ATHENS, Greece - A World War II bomb was defused Thursday near a landmark new park worksite on the coast of Greek capital Athens, with a local official warning more could be found.

The operation at the site of Hellinikon, 15 kilometres (nine miles) south of Athens, shut down one of the capital's busiest highways for around two hours and prompted the evacuation of four blocks of flats, officials said.

Giorgos Papanikolaou, mayor of the local suburb of Glyfada, told reporters at the scene that the 500-pound bomb (227 kilograms) had been successfully defused.

But he warned: "From what we are told, there may be others."

Hellinikon was bombed by Allied warplanes to prevent construction of an airstrip during Greece's occupation by Nazi Germany in World War II.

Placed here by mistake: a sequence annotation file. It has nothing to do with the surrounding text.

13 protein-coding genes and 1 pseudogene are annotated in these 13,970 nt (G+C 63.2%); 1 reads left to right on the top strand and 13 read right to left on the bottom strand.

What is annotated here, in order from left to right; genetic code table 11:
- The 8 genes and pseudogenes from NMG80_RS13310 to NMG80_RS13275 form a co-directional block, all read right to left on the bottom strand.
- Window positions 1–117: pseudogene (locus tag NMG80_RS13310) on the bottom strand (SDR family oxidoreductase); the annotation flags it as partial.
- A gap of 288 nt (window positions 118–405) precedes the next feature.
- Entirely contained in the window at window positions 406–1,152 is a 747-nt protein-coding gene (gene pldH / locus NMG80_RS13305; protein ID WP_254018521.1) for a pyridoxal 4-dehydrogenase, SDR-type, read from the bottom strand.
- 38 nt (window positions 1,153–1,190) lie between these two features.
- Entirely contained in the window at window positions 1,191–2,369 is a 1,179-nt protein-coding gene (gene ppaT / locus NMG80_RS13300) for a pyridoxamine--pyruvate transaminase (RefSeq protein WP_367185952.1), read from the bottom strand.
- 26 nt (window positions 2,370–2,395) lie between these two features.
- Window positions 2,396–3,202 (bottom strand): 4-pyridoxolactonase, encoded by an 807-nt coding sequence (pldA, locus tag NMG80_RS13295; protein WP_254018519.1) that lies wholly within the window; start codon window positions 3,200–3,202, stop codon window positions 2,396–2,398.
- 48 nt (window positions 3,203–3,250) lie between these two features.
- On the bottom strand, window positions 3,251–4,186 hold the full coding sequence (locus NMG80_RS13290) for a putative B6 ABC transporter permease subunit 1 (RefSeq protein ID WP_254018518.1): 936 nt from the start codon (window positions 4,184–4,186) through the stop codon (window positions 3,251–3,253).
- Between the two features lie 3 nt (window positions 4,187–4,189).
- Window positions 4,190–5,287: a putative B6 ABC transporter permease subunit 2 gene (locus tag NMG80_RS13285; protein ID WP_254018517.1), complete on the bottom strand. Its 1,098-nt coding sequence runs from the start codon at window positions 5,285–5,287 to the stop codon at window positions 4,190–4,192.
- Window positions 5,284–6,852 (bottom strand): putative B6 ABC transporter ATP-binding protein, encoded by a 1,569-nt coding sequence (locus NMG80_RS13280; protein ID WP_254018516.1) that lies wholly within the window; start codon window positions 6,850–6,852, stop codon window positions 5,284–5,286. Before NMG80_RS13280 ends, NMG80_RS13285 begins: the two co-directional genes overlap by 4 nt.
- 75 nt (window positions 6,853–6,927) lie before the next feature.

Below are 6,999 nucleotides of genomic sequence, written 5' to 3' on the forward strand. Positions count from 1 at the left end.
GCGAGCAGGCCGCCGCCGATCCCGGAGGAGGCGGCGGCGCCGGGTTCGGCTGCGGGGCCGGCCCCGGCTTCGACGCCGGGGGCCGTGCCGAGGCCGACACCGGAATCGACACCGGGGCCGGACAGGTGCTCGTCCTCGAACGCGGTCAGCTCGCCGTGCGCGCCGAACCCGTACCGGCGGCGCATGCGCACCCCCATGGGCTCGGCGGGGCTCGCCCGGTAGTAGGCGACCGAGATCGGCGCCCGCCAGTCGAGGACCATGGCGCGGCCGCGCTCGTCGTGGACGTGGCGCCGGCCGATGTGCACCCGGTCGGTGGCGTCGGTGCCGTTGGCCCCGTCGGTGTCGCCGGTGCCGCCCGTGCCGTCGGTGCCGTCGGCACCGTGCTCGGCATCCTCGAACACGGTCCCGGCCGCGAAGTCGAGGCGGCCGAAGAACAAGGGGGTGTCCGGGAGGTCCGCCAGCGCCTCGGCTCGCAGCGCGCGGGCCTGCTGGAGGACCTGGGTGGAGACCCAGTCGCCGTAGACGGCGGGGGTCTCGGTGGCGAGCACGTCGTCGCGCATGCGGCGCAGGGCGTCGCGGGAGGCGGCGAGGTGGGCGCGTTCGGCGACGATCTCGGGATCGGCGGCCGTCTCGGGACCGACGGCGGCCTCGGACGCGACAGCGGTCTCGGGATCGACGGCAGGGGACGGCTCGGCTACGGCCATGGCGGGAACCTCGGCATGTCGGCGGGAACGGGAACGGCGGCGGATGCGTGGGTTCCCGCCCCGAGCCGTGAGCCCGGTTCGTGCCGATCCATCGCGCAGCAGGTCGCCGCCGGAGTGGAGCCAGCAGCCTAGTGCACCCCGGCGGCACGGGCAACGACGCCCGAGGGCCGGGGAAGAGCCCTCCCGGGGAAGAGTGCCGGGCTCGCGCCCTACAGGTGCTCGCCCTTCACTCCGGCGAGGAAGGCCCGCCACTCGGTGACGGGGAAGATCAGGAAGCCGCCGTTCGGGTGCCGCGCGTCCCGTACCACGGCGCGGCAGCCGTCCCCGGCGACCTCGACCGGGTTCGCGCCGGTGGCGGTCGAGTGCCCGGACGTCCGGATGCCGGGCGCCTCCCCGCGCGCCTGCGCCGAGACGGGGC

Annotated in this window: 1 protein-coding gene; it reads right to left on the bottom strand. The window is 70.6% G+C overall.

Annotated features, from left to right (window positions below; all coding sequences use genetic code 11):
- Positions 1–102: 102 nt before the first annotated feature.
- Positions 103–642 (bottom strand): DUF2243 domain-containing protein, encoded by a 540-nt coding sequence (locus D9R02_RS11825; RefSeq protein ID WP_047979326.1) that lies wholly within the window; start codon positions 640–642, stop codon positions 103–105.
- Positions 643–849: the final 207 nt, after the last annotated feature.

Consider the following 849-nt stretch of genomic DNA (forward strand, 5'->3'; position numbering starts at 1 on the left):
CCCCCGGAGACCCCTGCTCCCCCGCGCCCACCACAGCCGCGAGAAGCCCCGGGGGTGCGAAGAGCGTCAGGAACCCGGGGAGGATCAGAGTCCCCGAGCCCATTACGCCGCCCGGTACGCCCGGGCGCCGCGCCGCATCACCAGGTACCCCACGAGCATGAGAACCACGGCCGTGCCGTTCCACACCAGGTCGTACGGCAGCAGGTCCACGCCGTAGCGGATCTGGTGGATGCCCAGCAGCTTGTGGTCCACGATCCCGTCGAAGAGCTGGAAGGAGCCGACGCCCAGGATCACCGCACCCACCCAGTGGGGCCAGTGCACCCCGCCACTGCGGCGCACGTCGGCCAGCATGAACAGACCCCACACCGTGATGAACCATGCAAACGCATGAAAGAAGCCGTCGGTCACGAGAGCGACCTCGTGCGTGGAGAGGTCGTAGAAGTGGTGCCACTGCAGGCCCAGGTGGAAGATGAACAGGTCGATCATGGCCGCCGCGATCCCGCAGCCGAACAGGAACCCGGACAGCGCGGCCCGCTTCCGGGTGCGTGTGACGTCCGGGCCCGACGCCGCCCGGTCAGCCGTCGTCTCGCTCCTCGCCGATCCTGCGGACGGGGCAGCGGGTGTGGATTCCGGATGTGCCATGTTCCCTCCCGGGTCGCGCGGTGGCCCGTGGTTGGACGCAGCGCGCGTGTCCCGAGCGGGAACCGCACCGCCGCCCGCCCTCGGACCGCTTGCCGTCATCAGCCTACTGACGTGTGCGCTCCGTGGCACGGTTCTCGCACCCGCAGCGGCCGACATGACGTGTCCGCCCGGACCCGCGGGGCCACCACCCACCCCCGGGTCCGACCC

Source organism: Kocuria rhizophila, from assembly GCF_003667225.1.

It later became Athens' official airport, until it was shut down in 2001.

The 200-hectare site is now being turned into what government officials say will become one of Europe's largest metropolitan parks.

The eight-billion-euro ($8.4 billion) private project is backed by a development fund operated by the wealthy shipowning Latsis family.

The initiative includes a residential skyscraper, hotels, a casino, marinas, a shopping centre and cultural venues.

Most of the project is to be completed by 2026.